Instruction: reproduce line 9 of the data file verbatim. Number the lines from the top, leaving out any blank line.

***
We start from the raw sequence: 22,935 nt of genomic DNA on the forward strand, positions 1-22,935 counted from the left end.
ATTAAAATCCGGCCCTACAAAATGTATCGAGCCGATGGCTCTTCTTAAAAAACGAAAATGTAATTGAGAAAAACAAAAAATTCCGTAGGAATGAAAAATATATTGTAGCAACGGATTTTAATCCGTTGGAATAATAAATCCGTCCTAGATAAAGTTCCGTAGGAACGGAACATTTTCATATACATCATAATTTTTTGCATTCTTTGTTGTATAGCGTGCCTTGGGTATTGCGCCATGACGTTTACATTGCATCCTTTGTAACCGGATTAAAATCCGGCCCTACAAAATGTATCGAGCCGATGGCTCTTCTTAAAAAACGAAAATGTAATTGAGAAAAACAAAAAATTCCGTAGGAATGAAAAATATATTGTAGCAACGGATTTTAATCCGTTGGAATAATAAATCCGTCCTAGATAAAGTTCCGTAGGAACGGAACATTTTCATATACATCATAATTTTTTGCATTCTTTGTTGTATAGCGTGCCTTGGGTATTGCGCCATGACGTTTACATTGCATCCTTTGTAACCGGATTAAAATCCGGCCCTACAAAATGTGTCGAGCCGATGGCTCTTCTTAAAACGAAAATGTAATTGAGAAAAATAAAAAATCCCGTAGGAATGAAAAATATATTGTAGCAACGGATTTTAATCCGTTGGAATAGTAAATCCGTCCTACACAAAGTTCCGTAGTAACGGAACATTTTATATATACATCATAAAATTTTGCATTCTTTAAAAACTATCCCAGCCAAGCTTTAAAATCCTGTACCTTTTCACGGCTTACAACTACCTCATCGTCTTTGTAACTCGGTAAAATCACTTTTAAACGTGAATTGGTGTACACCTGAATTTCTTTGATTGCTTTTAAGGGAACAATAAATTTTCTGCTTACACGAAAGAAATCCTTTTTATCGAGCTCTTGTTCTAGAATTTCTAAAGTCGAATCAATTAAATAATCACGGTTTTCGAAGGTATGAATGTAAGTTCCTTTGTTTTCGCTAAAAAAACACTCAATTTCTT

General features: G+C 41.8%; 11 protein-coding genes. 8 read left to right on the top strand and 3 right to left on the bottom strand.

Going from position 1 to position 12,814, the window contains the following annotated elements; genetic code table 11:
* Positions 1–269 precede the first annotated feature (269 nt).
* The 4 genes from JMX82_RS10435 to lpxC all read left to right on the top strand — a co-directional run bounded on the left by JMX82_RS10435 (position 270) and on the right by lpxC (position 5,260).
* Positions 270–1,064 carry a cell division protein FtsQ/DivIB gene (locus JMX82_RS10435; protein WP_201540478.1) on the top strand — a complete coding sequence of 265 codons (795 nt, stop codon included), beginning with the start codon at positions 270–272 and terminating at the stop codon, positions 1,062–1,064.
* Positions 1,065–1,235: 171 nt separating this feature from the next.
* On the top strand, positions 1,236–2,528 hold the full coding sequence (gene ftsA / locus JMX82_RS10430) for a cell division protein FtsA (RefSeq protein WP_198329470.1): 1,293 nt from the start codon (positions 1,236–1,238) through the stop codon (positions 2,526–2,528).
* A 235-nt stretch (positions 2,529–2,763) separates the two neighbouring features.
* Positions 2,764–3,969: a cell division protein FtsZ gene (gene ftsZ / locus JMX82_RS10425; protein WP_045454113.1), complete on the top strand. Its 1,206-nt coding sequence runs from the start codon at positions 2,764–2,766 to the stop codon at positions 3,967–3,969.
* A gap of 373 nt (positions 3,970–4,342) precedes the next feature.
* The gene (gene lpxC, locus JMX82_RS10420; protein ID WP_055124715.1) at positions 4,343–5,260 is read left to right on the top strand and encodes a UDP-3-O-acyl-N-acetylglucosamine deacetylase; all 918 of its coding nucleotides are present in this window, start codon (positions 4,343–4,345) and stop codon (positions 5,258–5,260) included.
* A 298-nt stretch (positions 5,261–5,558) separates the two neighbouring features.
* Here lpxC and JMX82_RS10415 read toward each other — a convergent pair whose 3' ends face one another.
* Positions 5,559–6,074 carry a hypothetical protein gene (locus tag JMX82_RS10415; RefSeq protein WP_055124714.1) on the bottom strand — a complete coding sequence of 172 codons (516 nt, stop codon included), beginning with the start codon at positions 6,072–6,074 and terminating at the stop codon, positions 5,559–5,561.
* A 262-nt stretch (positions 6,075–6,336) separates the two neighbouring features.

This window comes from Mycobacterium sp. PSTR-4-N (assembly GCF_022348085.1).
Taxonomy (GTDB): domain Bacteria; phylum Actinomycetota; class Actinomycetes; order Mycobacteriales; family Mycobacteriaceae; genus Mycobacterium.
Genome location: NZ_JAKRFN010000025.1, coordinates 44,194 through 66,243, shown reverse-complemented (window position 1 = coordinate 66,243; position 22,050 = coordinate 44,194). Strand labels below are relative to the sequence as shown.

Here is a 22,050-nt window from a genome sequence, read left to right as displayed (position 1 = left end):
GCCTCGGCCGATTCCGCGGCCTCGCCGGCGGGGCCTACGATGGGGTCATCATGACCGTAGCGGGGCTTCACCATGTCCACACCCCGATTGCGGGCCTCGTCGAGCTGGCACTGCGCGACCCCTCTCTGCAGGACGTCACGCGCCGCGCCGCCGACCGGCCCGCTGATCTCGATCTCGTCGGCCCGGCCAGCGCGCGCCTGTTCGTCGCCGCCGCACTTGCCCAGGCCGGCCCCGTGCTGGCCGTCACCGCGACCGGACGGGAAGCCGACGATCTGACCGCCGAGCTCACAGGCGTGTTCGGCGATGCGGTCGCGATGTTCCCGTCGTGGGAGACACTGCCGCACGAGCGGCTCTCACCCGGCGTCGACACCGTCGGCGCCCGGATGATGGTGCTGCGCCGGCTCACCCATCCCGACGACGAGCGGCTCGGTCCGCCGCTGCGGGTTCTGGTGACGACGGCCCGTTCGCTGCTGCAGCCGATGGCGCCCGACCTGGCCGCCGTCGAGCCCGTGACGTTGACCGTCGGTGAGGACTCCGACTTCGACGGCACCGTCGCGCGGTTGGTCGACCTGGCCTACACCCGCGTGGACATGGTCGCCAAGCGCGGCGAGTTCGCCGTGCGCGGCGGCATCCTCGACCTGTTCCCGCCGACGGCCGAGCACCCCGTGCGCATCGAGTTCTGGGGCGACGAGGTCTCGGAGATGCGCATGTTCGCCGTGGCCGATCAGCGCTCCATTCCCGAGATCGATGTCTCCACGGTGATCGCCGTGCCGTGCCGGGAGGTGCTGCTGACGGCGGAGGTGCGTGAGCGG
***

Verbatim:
* On the top strand, positions 1,236–2,528 hold the full coding sequence (gene ftsA / locus JMX82_RS10430) for a cell division protein FtsA (RefSeq protein WP_198329470.1): 1,293 nt from the start codon (positions 1,236–1,238) through the stop codon (positions 2,526–2,528).